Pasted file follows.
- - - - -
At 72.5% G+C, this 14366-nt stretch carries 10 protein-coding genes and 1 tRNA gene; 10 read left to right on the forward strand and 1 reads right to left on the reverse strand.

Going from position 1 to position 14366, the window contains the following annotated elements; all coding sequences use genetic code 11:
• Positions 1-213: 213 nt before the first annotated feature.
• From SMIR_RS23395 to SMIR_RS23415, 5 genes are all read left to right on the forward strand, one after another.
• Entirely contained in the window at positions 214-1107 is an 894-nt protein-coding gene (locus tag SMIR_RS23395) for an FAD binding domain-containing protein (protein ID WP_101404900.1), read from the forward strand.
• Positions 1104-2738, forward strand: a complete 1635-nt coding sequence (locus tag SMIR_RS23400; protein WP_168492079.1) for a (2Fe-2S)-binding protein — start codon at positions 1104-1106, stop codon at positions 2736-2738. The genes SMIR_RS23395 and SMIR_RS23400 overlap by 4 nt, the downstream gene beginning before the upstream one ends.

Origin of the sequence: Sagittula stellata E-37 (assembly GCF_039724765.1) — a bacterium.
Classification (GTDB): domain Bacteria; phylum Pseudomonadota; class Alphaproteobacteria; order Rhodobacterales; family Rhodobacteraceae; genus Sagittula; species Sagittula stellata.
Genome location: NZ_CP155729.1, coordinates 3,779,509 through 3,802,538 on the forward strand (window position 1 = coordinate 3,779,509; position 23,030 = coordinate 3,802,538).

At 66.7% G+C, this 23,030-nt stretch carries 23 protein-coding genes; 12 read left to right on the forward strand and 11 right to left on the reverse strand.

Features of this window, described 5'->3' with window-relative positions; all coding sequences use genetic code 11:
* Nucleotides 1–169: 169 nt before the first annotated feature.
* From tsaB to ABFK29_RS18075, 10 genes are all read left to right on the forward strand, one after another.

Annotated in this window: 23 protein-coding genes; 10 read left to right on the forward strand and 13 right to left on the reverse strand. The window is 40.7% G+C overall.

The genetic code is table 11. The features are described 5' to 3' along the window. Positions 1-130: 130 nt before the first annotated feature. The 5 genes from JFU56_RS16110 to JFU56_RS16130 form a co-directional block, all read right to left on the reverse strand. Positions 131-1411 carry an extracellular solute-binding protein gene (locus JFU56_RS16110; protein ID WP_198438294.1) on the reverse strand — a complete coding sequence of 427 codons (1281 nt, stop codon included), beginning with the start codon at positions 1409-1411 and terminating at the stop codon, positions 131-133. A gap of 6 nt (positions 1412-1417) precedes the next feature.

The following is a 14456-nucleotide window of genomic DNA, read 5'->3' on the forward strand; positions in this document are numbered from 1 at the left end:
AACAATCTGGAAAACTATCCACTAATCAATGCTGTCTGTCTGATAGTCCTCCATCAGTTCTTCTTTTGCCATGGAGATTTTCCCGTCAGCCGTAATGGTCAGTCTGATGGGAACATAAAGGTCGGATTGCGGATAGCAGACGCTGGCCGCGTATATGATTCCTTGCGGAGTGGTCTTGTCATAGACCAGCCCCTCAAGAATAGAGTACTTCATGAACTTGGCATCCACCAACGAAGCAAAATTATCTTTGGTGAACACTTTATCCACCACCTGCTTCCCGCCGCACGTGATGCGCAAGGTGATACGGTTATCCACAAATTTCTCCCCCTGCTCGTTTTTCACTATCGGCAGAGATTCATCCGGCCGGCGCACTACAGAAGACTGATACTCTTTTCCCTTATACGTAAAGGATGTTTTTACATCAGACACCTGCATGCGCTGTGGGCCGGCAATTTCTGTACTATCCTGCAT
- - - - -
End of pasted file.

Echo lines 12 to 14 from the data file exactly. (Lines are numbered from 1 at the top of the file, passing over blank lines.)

* Nucleotides 1–169: 169 nt before the first annotated feature.
* From tsaB to ABFK29_RS18075, 10 genes are all read left to right on the forward strand, one after another.

Annotated in this window: 23 protein-coding genes; 10 read left to right on the forward strand and 13 right to left on the reverse strand. The window is 40.7% G+C overall.